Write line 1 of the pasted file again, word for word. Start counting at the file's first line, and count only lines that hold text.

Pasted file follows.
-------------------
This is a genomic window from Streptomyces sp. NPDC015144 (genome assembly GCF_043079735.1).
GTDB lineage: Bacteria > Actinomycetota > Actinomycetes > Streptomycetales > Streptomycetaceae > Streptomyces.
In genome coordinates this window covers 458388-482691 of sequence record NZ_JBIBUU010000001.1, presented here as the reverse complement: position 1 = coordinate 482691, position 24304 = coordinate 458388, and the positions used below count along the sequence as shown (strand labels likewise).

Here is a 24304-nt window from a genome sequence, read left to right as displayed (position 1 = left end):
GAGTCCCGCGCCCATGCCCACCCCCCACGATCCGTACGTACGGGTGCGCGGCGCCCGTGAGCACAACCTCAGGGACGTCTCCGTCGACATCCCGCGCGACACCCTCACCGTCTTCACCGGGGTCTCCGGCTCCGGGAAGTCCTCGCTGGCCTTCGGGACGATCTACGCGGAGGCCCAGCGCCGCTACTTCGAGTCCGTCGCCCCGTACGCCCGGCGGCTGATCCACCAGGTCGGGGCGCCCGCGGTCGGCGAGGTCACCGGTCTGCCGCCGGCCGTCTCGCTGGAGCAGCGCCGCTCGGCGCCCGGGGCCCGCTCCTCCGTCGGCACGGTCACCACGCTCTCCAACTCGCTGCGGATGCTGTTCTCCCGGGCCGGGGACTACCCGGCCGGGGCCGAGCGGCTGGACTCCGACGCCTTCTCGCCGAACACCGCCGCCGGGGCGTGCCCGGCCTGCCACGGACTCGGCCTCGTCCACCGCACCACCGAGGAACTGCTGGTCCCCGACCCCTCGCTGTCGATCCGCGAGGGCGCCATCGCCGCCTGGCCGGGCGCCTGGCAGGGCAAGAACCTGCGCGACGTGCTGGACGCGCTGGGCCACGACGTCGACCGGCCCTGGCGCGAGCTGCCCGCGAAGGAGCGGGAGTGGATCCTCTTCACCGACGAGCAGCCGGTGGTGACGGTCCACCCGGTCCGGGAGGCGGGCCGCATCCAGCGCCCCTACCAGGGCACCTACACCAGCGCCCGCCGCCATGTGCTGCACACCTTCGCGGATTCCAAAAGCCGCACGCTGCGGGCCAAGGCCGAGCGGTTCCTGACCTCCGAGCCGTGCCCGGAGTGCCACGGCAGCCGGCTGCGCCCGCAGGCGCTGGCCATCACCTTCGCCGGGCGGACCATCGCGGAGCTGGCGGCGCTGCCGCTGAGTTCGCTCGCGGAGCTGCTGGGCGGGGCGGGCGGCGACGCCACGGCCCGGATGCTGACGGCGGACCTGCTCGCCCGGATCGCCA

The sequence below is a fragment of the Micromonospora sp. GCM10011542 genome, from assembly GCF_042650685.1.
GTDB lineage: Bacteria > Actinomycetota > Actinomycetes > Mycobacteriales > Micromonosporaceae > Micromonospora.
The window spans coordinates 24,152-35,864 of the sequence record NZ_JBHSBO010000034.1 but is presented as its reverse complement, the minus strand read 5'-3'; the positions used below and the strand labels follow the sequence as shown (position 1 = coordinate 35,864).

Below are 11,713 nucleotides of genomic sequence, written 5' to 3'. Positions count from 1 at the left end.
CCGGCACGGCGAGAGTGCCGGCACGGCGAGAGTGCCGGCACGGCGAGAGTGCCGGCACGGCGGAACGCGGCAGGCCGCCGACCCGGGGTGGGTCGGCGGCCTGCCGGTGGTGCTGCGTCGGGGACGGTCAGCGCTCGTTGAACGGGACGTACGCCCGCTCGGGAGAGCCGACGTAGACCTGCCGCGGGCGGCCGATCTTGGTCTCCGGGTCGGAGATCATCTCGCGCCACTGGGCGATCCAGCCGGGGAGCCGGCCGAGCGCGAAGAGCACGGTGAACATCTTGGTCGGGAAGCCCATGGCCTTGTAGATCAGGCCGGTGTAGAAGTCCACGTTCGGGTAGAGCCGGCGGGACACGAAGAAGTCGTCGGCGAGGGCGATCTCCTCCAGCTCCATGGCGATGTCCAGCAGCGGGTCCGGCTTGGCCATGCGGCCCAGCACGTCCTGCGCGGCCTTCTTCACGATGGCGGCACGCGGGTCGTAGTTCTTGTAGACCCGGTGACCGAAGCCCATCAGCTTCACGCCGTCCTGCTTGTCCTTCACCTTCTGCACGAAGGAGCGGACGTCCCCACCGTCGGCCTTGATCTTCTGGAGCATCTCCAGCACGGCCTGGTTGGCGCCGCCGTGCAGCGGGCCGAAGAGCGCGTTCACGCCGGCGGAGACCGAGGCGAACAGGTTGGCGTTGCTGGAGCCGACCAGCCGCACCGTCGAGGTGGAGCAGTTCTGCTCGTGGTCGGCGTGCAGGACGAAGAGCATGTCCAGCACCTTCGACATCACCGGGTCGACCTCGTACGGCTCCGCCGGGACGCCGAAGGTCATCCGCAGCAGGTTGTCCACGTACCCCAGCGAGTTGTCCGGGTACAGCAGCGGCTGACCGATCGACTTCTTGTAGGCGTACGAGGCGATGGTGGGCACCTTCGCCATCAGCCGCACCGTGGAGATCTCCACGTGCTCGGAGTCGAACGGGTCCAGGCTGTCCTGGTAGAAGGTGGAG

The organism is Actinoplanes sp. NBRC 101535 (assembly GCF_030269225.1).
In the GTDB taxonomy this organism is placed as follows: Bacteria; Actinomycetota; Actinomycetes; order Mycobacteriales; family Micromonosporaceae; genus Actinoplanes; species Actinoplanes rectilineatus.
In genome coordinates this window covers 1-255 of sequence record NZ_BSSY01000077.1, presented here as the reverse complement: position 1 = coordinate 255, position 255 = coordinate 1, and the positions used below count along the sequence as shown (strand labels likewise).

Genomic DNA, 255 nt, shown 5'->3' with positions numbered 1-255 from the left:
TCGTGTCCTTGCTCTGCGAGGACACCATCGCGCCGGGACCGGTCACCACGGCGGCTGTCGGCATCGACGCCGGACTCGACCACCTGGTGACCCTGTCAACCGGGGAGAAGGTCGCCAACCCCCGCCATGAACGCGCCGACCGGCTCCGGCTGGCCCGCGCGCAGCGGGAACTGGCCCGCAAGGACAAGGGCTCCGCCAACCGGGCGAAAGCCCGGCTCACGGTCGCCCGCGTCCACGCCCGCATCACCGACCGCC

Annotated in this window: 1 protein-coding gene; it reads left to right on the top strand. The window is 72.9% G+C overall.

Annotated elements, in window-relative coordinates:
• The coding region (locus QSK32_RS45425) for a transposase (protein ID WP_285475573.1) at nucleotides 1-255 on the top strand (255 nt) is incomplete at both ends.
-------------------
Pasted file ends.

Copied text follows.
This is a genomic window from Streptomyces sp. NPDC015144 (genome assembly GCF_043079735.1).